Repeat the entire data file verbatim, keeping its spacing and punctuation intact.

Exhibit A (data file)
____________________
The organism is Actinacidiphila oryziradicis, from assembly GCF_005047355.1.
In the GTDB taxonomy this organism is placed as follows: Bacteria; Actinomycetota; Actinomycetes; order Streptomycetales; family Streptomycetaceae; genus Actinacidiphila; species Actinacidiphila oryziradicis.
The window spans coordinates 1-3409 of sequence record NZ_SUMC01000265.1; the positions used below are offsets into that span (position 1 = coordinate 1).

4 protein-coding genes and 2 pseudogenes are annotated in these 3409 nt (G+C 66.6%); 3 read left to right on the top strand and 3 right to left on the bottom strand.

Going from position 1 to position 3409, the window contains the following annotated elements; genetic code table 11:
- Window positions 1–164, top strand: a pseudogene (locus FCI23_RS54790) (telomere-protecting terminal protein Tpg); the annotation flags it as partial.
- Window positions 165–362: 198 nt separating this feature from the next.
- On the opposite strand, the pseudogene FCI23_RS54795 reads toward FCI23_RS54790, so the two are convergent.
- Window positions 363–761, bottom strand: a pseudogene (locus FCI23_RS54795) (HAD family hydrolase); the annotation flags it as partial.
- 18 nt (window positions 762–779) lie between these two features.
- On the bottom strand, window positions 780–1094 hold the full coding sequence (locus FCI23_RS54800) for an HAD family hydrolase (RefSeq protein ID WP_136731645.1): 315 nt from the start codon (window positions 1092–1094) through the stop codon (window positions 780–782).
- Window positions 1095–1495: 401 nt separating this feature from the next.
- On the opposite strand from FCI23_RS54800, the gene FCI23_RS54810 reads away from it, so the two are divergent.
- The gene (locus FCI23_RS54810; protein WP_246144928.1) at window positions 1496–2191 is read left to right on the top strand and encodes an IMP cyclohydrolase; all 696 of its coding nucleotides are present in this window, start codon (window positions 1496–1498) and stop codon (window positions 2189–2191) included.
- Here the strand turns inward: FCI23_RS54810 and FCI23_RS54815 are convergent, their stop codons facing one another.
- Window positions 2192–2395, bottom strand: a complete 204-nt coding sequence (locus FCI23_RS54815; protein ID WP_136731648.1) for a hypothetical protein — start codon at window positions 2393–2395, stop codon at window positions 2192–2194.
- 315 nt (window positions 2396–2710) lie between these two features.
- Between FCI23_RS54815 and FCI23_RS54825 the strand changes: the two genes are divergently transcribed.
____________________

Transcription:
The organism is Actinacidiphila oryziradicis, from assembly GCF_005047355.1.
In the GTDB taxonomy this organism is placed as follows: Bacteria; Actinomycetota; Actinomycetes; order Streptomycetales; family Streptomycetaceae; genus Actinacidiphila; species Actinacidiphila oryziradicis.
The window spans coordinates 1-3409 of sequence record NZ_SUMC01000265.1; the positions used below are offsets into that span (position 1 = coordinate 1).

4 protein-coding genes and 2 pseudogenes are annotated in these 3409 nt (G+C 66.6%); 3 read left to right on the top strand and 3 right to left on the bottom strand.

Going from position 1 to position 3409, the window contains the following annotated elements; genetic code table 11:
- Window positions 1–164, top strand: a pseudogene (locus FCI23_RS54790) (telomere-protecting terminal protein Tpg); the annotation flags it as partial.
- Window positions 165–362: 198 nt separating this feature from the next.
- On the opposite strand, the pseudogene FCI23_RS54795 reads toward FCI23_RS54790, so the two are convergent.
- Window positions 363–761, bottom strand: a pseudogene (locus FCI23_RS54795) (HAD family hydrolase); the annotation flags it as partial.
- 18 nt (window positions 762–779) lie between these two features.
- On the bottom strand, window positions 780–1094 hold the full coding sequence (locus FCI23_RS54800) for an HAD family hydrolase (RefSeq protein ID WP_136731645.1): 315 nt from the start codon (window positions 1092–1094) through the stop codon (window positions 780–782).
- Window positions 1095–1495: 401 nt separating this feature from the next.
- On the opposite strand from FCI23_RS54800, the gene FCI23_RS54810 reads away from it, so the two are divergent.
- The gene (locus FCI23_RS54810; protein WP_246144928.1) at window positions 1496–2191 is read left to right on the top strand and encodes an IMP cyclohydrolase; all 696 of its coding nucleotides are present in this window, start codon (window positions 1496–1498) and stop codon (window positions 2189–2191) included.
- Here the strand turns inward: FCI23_RS54810 and FCI23_RS54815 are convergent, their stop codons facing one another.
- Window positions 2192–2395, bottom strand: a complete 204-nt coding sequence (locus FCI23_RS54815; protein ID WP_136731648.1) for a hypothetical protein — start codon at window positions 2393–2395, stop codon at window positions 2192–2194.
- 315 nt (window positions 2396–2710) lie between these two features.
- Between FCI23_RS54815 and FCI23_RS54825 the strand changes: the two genes are divergently transcribed.